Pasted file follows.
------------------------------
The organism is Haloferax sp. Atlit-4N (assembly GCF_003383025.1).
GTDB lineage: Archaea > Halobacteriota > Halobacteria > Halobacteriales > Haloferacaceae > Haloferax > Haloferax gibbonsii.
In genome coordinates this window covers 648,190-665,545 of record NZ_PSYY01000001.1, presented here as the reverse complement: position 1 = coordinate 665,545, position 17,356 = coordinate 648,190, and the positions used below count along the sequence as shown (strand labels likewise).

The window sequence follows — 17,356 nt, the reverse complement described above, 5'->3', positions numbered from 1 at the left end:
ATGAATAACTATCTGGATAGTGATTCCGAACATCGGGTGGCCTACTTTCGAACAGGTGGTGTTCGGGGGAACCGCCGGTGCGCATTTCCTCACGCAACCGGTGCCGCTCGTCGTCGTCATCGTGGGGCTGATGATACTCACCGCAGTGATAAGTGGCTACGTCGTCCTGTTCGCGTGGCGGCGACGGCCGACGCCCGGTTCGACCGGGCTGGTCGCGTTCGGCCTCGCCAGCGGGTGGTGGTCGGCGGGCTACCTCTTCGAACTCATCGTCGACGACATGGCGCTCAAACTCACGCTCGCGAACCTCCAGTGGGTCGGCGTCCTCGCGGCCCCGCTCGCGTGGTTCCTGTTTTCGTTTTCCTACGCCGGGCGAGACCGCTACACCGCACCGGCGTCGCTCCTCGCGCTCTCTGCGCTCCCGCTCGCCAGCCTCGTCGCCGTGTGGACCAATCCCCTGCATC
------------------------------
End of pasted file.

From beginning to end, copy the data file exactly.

The organism is Haloferax sp. Atlit-4N (assembly GCF_003383025.1).
GTDB lineage: Archaea > Halobacteriota > Halobacteria > Halobacteriales > Haloferacaceae > Haloferax > Haloferax gibbonsii.
In genome coordinates this window covers 648,190-665,545 of record NZ_PSYY01000001.1, presented here as the reverse complement: position 1 = coordinate 665,545, position 17,356 = coordinate 648,190, and the positions used below count along the sequence as shown (strand labels likewise).

The window sequence follows — 17,356 nt, the reverse complement described above, 5'->3', positions numbered from 1 at the left end:
ATGAATAACTATCTGGATAGTGATTCCGAACATCGGGTGGCCTACTTTCGAACAGGTGGTGTTCGGGGGAACCGCCGGTGCGCATTTCCTCACGCAACCGGTGCCGCTCGTCGTCGTCATCGTGGGGCTGATGATACTCACCGCAGTGATAAGTGGCTACGTCGTCCTGTTCGCGTGGCGGCGACGGCCGACGCCCGGTTCGACCGGGCTGGTCGCGTTCGGCCTCGCCAGCGGGTGGTGGTCGGCGGGCTACCTCTTCGAACTCATCGTCGACGACATGGCGCTCAAACTCACGCTCGCGAACCTCCAGTGGGTCGGCGTCCTCGCGGCCCCGCTCGCGTGGTTCCTGTTTTCGTTTTCCTACGCCGGGCGAGACCGCTACACCGCACCGGCGTCGCTCCTCGCGCTCTCTGCGCTCCCGCTCGCCAGCCTCGTCGCCGTGTGGACCAATCCCCTGCATC